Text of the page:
Another series retrospectively reviewed 125 consecutive patients who underwent HoLEP and compared the 52 on antithrombotic therapy at the time of surgery to the 73 who were not.21 The 73 men in this series not on antithrombotic therapy included those naïve to these medications, and those deemed low risk for thromboembolism and whose antithrombotic medications were held or bridged with heparin in the perioperative period. The other 52 men who continued antithrombotic therapy through HoLEP given the high risk of a thromboembolic complication included 11 on aspirin, 3 on dipyridamole/aspirin, 16 on clopidogrel, and 22 on warfarin (mean INR of 2.6). Those staying on antithrombotic therapy were significantly older (75.1 vs 71.7 years, P=0.02) and had higher ASA scores (3 vs 2, P < 0.0001) than those in the control arm. Those on antithrombotics also had a longer length of stay (2 vs 1 day, P=0.014) and were more likely to receive a blood transfusion (7.7% vs 0%, P=0.028). One patient on dipyridamole/aspirin, one on clopidogrel, and two on coumadin required blood transfusions. All patients received two units of blood except for one patient on warfarin with an INR of 3.9 who received four. None of these patients required reoperation. There were no thromboembolic events. The authors of this article deemed HoLEP safe in patients on AC/AP medications despite the slightly higher surgical risk profile.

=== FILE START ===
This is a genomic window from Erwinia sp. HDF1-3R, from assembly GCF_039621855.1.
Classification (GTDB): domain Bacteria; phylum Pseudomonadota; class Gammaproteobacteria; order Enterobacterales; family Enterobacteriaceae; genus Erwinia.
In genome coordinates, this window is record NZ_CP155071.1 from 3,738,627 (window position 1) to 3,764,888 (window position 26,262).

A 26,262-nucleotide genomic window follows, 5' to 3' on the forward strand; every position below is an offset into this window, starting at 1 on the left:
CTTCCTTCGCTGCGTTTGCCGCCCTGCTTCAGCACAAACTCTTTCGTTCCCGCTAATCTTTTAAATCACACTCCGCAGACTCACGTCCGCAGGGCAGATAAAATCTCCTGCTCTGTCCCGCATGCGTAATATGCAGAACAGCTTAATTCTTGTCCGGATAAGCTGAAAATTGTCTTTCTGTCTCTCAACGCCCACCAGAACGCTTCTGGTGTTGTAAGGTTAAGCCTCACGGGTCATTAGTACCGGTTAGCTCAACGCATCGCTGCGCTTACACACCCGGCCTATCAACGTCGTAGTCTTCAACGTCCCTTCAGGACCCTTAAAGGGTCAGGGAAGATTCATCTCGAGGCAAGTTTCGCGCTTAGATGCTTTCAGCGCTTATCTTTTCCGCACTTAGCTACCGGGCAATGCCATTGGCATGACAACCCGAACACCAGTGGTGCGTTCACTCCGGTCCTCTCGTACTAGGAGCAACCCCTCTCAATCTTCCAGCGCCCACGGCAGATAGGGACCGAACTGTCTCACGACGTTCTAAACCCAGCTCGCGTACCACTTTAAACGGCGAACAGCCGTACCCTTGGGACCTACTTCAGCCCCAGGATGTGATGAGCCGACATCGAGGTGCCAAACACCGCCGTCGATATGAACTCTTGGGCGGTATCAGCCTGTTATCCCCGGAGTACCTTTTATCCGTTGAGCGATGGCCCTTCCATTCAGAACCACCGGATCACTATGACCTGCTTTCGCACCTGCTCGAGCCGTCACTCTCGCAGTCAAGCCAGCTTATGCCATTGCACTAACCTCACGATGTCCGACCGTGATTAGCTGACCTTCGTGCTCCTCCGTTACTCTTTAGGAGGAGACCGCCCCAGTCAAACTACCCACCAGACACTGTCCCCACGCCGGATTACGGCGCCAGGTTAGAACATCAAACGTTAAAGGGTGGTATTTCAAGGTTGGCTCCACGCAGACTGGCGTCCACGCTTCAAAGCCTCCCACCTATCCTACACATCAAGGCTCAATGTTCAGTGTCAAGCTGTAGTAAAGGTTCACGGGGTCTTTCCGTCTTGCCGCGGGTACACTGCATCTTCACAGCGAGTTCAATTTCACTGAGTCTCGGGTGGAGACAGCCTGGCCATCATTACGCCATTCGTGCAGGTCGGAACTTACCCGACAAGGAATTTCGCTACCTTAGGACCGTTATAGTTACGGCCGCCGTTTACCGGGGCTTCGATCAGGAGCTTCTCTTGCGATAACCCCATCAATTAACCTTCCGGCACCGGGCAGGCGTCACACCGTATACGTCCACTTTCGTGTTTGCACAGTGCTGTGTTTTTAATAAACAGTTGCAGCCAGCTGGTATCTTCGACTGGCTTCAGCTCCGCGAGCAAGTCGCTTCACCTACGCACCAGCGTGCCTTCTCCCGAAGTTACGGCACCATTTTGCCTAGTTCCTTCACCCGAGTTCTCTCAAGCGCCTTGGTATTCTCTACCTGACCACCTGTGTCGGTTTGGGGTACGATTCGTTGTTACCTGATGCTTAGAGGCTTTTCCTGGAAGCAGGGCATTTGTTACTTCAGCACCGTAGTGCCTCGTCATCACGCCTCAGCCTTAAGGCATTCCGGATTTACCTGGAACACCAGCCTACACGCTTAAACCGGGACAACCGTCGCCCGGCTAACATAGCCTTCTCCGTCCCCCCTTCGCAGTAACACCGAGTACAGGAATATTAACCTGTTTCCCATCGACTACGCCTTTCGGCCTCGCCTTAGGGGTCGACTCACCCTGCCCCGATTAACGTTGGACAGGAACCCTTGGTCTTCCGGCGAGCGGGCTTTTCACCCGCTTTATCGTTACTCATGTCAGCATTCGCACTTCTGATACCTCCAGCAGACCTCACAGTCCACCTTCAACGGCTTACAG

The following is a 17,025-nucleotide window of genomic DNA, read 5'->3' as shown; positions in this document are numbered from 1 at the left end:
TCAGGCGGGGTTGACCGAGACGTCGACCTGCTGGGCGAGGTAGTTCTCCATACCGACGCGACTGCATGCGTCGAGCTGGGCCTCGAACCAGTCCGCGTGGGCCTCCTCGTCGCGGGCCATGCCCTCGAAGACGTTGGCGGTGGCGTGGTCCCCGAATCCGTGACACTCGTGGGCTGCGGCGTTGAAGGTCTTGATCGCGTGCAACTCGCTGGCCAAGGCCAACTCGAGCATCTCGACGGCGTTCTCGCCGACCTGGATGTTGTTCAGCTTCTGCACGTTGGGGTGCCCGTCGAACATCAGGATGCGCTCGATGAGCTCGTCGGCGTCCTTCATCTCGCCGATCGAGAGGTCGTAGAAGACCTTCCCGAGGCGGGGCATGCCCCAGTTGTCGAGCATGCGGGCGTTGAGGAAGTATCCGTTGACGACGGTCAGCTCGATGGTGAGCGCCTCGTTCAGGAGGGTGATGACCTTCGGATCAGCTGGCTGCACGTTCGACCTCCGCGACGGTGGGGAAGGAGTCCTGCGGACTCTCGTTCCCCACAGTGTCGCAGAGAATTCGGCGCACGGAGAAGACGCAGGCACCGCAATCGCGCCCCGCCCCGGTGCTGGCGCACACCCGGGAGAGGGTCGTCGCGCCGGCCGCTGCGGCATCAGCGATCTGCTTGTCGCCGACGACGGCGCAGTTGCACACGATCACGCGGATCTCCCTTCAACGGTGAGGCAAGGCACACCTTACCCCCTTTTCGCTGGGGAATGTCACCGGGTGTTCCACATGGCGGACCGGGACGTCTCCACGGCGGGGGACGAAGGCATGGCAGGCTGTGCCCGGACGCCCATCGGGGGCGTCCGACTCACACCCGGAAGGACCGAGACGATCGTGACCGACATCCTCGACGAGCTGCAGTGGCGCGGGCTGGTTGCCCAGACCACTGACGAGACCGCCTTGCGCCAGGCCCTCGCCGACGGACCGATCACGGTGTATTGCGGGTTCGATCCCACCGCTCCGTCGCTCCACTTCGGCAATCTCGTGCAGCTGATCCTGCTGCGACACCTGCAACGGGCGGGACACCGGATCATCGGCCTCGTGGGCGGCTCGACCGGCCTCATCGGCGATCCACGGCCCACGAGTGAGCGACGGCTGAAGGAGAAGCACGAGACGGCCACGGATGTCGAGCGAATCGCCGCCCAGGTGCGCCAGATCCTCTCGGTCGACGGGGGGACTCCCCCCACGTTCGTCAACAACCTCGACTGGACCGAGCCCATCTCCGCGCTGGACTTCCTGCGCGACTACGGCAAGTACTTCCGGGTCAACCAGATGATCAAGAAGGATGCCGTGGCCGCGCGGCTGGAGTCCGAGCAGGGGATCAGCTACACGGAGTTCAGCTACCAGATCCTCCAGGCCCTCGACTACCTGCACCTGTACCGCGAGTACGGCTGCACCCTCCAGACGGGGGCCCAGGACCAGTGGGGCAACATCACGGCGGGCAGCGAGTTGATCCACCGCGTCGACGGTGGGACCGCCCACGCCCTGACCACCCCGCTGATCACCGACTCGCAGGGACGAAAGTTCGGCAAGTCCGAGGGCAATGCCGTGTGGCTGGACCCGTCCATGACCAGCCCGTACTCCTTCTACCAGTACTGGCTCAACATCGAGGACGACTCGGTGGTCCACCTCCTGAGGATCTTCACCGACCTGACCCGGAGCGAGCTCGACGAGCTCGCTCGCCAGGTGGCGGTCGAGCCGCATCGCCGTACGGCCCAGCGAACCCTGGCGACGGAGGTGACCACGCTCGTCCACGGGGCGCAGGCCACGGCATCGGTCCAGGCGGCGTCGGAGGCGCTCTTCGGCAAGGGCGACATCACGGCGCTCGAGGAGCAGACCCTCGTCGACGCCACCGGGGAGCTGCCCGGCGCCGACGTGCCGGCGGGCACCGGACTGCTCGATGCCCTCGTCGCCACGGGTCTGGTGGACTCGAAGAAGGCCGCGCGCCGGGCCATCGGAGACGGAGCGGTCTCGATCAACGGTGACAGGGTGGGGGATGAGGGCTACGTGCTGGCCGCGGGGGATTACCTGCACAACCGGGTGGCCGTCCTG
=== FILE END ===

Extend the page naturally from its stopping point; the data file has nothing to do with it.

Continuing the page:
Another series retrospectively reviewed 39 patients on antithrombotics (13 on warfarin with a mean INR of 1.5 at the time of surgery, 24 on aspirin, and 1 on clopidogrel) in the perioperative HoLEP period compared to 37 controls.22 Five patients in the control arm and two patients in the antithrombotic arm had significant intraoperative hematuria (P = 0.34) that required early termination of the procedure and a second stage to complete HoLEP. No patient required blood transfusions in this series. However, most patients on warfarin (all but two) had subtherapeutic INRs and the aspirin dosage was not mentioned. If most of these patients were on a baby aspirin and most were subtherapeutic on warfarin, then this cohort may not represent a group truly on antithrombotic therapy at the time of HoLEP.